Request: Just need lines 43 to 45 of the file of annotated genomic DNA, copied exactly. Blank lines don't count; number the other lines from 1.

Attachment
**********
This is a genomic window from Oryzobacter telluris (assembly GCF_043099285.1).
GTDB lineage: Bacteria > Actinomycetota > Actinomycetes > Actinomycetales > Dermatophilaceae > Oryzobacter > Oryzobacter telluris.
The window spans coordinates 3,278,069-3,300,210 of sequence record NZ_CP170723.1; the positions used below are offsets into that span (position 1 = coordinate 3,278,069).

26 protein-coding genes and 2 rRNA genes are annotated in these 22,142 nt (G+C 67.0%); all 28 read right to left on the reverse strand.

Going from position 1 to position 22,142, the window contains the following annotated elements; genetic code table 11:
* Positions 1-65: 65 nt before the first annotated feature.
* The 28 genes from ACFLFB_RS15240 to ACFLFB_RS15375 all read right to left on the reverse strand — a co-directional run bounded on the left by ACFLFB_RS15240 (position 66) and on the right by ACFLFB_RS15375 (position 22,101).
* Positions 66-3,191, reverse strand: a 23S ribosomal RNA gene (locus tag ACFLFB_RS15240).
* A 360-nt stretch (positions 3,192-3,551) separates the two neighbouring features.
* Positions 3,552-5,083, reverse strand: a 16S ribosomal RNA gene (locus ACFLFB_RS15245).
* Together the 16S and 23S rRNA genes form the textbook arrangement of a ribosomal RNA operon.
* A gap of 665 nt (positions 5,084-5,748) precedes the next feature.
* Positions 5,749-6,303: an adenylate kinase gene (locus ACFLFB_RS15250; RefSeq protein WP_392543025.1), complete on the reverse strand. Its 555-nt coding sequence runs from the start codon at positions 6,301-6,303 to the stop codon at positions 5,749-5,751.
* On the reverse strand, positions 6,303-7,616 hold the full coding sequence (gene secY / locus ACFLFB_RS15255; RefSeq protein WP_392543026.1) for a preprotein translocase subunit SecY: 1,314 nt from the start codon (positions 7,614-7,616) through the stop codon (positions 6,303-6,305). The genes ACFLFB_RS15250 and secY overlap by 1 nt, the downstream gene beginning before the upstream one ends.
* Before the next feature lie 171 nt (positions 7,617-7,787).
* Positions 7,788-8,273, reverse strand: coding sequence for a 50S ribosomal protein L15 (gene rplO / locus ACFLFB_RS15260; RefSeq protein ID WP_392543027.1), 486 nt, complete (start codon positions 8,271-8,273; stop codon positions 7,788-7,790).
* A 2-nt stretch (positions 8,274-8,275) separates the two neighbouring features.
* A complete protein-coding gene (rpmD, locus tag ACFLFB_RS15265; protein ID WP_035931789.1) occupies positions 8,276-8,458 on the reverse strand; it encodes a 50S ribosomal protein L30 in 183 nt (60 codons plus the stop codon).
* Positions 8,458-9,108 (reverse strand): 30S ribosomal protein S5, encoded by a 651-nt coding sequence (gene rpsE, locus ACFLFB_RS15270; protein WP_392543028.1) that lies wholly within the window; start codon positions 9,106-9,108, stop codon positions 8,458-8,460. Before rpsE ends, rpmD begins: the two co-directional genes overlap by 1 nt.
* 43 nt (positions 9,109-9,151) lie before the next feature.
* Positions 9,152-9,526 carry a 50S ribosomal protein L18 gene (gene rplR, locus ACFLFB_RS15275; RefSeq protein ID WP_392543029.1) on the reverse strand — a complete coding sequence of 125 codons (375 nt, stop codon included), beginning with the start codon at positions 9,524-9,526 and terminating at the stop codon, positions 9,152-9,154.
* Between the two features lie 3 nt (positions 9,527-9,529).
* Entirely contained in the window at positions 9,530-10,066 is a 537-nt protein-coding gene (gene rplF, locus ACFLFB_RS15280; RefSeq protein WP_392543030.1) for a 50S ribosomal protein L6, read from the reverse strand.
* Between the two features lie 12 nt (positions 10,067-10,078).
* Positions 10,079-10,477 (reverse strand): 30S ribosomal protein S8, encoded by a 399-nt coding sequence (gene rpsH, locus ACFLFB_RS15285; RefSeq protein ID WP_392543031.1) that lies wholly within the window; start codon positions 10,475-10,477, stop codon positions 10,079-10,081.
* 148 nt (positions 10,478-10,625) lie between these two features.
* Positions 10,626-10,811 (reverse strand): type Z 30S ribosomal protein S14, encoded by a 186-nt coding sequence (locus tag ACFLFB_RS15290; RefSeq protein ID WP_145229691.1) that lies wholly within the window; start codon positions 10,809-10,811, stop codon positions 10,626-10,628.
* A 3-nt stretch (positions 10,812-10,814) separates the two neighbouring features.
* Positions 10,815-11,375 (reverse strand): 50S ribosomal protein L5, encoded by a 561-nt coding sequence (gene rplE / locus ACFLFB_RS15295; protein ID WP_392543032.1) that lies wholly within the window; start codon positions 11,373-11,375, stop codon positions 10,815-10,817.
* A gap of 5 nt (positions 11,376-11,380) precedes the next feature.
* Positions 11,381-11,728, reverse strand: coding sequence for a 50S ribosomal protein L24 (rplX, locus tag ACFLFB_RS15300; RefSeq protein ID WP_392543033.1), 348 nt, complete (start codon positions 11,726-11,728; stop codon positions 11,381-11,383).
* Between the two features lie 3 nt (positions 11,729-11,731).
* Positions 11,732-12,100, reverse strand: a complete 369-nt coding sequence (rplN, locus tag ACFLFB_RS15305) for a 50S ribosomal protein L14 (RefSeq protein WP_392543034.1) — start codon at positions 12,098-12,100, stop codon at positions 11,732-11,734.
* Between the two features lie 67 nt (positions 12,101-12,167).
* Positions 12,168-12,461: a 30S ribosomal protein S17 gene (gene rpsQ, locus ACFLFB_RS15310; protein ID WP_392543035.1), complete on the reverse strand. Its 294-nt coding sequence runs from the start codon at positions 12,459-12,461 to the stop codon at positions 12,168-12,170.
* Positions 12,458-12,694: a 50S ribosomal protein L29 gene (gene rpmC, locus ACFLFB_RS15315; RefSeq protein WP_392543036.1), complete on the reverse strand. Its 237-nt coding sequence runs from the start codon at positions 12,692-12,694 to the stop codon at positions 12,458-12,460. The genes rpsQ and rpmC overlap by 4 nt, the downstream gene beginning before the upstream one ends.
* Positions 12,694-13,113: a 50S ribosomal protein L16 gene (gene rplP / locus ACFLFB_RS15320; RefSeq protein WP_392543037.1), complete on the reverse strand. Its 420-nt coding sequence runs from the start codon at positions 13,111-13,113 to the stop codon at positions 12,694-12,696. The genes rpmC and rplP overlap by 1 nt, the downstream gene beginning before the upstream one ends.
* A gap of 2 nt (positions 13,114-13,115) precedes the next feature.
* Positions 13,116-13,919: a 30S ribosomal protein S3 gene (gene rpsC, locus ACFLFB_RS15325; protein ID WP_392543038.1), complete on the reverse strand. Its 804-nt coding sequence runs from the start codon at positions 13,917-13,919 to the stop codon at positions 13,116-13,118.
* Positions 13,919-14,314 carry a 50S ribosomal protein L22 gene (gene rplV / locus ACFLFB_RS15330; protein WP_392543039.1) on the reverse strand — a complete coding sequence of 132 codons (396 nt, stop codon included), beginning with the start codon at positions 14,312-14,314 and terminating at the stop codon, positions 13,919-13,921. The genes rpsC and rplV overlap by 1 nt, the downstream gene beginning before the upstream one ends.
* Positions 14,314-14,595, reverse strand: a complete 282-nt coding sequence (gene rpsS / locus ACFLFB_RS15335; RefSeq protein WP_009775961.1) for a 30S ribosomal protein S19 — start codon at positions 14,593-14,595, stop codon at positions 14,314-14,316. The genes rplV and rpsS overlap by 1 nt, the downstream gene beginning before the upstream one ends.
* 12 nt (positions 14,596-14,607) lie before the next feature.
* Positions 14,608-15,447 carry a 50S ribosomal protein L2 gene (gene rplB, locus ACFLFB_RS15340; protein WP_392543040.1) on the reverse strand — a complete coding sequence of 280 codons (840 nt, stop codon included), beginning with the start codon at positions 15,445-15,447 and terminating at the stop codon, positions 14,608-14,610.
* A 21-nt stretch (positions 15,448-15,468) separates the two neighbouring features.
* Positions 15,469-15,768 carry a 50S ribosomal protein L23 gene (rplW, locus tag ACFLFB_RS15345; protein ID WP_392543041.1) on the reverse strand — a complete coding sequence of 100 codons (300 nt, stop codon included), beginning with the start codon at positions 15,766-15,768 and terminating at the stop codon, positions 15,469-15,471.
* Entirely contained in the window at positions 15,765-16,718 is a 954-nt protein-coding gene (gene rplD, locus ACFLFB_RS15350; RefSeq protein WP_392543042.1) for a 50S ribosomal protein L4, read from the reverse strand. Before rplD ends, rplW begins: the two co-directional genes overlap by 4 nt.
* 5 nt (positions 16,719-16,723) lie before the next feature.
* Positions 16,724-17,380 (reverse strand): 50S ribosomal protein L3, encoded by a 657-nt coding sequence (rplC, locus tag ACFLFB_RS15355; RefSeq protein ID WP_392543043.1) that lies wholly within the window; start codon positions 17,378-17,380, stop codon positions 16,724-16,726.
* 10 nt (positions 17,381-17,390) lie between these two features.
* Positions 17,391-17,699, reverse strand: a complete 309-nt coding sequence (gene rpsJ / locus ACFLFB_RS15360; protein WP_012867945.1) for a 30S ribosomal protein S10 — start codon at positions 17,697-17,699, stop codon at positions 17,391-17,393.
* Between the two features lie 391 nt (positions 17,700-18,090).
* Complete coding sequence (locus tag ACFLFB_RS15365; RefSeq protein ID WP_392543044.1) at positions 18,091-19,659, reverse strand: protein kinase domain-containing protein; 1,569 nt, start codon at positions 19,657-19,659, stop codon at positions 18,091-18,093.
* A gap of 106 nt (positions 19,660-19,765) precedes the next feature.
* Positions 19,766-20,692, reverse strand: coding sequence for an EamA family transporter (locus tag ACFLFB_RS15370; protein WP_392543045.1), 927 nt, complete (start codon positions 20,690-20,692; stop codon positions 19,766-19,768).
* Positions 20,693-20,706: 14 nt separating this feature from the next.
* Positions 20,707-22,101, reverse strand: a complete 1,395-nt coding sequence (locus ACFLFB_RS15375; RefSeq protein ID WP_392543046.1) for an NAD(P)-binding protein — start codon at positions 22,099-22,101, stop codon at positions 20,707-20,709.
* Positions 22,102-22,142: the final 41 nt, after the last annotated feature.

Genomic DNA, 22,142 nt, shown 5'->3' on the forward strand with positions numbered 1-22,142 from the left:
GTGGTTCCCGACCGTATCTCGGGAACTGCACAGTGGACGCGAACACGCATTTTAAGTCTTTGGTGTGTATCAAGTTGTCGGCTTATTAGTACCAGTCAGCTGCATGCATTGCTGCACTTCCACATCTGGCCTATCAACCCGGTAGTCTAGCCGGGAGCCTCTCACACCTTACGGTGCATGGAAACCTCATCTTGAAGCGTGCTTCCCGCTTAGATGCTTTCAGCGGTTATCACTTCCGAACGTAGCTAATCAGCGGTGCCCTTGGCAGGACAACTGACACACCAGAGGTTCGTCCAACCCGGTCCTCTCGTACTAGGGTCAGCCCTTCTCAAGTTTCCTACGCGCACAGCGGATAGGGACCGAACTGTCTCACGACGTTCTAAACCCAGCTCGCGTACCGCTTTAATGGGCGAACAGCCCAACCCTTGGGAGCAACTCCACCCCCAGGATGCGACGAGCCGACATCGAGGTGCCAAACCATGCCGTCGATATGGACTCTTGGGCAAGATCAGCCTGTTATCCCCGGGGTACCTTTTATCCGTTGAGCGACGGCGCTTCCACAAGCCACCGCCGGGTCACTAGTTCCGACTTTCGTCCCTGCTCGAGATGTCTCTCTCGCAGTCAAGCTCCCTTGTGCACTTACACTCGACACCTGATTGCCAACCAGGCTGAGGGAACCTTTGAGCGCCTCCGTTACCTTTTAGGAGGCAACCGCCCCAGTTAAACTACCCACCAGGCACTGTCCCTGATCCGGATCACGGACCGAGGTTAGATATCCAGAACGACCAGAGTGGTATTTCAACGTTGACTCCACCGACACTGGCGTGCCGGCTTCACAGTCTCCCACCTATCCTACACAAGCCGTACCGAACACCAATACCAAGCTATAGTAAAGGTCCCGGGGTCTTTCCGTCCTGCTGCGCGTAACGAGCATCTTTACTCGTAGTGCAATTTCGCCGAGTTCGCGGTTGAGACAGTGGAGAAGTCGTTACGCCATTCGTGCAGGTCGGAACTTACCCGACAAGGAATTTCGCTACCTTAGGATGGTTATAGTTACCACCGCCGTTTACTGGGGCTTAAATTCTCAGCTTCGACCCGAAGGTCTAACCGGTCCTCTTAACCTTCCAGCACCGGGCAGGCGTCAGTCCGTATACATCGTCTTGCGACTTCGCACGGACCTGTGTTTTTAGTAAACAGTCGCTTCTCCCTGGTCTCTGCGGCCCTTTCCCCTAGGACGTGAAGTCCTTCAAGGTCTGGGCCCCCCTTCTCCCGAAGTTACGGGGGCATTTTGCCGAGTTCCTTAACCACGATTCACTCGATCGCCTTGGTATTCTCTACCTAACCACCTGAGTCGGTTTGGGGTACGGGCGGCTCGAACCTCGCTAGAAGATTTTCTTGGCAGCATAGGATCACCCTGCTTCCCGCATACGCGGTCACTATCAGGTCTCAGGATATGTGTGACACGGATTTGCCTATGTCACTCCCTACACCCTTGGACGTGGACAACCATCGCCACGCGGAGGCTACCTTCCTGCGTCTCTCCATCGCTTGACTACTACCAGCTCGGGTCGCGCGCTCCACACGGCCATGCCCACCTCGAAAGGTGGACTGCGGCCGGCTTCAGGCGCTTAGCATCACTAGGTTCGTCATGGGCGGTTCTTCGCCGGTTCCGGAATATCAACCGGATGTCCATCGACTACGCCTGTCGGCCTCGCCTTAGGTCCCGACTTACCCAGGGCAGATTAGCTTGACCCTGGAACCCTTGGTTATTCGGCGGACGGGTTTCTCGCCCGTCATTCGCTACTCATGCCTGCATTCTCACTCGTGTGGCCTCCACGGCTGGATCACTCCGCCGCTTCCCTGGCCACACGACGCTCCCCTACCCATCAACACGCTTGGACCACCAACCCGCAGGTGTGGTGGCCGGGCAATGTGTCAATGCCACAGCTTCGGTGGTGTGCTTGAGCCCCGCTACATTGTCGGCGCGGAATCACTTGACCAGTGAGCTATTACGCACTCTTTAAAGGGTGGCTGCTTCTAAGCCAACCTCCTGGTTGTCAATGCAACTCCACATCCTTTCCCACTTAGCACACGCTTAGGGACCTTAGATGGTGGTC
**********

* Positions 14,608-15,447 carry a 50S ribosomal protein L2 gene (gene rplB, locus ACFLFB_RS15340; protein WP_392543040.1) on the reverse strand — a complete coding sequence of 280 codons (840 nt, stop codon included), beginning with the start codon at positions 15,445-15,447 and terminating at the stop codon, positions 14,608-14,610.
* A 21-nt stretch (positions 15,448-15,468) separates the two neighbouring features.
* Positions 15,469-15,768 carry a 50S ribosomal protein L23 gene (rplW, locus tag ACFLFB_RS15345; protein ID WP_392543041.1) on the reverse strand — a complete coding sequence of 100 codons (300 nt, stop codon included), beginning with the start codon at positions 15,766-15,768 and terminating at the stop codon, positions 15,469-15,471.